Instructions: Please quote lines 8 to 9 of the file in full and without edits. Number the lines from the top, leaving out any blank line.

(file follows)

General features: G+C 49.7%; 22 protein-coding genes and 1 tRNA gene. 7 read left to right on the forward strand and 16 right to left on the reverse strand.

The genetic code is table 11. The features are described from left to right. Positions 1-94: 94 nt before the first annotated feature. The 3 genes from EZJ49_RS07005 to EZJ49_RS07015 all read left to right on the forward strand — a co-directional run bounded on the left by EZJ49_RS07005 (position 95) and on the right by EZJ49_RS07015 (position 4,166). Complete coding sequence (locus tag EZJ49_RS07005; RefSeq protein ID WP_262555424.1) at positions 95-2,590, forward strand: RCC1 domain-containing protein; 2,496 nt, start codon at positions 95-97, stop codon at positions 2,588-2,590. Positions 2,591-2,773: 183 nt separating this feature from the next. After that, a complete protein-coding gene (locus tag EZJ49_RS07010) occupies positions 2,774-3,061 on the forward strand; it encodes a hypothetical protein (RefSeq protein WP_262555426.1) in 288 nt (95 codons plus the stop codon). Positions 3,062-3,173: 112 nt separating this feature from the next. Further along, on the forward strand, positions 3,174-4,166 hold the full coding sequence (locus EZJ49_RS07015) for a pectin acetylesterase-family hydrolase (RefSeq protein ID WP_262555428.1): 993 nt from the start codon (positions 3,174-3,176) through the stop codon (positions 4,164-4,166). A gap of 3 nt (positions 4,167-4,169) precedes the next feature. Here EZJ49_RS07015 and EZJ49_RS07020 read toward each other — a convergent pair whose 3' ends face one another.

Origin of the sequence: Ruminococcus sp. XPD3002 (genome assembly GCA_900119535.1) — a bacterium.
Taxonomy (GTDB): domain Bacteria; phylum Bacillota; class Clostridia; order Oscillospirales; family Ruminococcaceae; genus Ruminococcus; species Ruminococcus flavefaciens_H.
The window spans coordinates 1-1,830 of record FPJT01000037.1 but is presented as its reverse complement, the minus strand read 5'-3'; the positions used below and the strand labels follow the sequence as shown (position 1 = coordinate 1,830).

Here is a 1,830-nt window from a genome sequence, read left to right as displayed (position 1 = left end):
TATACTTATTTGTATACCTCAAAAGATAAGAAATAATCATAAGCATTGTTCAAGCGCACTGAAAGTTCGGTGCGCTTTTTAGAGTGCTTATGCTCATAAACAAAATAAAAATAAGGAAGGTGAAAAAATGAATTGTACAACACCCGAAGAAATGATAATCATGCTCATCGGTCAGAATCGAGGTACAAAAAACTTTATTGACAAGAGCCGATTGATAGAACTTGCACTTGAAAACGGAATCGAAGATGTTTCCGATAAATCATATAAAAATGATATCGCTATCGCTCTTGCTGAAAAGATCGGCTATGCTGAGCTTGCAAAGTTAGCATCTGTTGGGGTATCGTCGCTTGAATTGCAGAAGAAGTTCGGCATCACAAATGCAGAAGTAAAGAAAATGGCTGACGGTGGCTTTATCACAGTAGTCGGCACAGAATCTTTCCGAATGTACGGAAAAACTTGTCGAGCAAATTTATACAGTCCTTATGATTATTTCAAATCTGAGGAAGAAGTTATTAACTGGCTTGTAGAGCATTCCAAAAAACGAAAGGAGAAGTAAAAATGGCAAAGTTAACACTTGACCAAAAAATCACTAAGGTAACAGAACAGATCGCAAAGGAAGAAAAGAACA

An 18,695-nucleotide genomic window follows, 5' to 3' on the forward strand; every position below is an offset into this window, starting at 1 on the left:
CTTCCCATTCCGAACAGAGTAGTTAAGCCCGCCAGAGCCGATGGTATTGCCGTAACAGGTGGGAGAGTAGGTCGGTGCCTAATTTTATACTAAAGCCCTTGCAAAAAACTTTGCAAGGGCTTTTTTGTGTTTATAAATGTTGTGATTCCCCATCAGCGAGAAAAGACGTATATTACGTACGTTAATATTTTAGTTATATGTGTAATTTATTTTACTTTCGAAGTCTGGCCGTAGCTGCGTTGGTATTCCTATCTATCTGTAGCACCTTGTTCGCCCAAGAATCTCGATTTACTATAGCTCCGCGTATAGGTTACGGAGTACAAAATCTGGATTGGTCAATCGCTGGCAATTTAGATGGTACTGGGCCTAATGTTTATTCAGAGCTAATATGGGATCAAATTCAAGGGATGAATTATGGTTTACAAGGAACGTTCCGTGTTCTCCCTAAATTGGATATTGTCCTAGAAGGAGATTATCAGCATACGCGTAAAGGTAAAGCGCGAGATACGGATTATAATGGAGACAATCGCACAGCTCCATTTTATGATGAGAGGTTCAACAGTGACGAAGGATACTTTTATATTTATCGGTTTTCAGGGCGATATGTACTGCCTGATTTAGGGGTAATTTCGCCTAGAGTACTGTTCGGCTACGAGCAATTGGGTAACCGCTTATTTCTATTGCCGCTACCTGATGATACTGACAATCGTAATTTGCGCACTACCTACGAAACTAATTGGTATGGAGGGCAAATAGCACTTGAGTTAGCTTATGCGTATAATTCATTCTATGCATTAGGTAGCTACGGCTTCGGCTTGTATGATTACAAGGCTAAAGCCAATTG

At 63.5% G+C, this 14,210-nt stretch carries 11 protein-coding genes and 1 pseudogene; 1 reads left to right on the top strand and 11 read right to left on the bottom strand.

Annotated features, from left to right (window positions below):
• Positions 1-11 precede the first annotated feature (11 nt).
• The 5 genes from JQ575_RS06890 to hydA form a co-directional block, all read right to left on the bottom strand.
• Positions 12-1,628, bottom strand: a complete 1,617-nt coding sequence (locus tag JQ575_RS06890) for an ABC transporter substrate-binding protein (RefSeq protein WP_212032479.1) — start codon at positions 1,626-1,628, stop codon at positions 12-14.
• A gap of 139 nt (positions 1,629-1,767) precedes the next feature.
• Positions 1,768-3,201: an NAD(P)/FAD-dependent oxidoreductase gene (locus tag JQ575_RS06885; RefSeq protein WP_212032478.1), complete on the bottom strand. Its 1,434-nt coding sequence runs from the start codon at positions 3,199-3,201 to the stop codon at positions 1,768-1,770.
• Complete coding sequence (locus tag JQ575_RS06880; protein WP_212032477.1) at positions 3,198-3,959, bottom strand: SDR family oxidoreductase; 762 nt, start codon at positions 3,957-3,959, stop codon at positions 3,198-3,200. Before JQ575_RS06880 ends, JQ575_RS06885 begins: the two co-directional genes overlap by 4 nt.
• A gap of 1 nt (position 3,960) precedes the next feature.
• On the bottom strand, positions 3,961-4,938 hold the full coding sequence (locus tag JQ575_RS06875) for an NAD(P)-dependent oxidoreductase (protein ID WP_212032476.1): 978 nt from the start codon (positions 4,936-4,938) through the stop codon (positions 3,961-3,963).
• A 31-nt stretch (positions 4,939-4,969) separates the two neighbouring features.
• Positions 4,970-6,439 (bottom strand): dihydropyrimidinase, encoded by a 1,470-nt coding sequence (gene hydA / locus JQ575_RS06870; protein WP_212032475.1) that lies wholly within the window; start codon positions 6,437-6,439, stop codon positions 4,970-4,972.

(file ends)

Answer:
An 18,695-nucleotide genomic window follows, 5' to 3' on the forward strand; every position below is an offset into this window, starting at 1 on the left:
CTTCCCATTCCGAACAGAGTAGTTAAGCCCGCCAGAGCCGATGGTATTGCCGTAACAGGTGGGAGAGTAGGTCGGTGCCTAATTTTATACTAAAGCCCTTGCAAAAAACTTTGCAAGGGCTTTTTTGTGTTTATAAATGTTGTGATTCCCCATCAGCGAGAAAAGACGTATATTACGTACGTTAATATTTTAGTTATATGTGTAATTTATTTTACTTTCGAAGTCTGGCCGTAGCTGCGTTGGTATTCCTATCTATCTGTAGCACCTTGTTCGCCCAAGAATCTCGATTTACTATAGCTCCGCGTATAGGTTACGGAGTACAAAATCTGGATTGGTCAATCGCTGGCAATTTAGATGGTACTGGGCCTAATGTTTATTCAGAGCTAATATGGGATCAAATTCAAGGGATGAATTATGGTTTACAAGGAACGTTCCGTGTTCTCCCTAAATTGGATATTGTCCTAGAAGGAGATTATCAGCATACGCGTAAAGGTAAAGCGCGAGATACGGATTATAATGGAGACAATCGCACAGCTCCATTTTATGATGAGAGGTTCAACAGTGACGAAGGATACTTTTATATTTATCGGTTTTCAGGGCGATATGTACTGCCTGATTTAGGGGTAATTTCGCCTAGAGTACTGTTCGGCTACGAGCAATTGGGTAACCGCTTATTTCTATTGCCGCTACCTGATGATACTGACAATCGTAATTTGCGCACTACCTACGAAACTAATTGGTATGGAGGGCAAATAGCACTTGAGTTAGCTTATGCGTATAATTCATTCTATGCATTAGGTAGCTACGGCTTCGGCTTGTATGATTACAAGGCTAAAGCCAATTG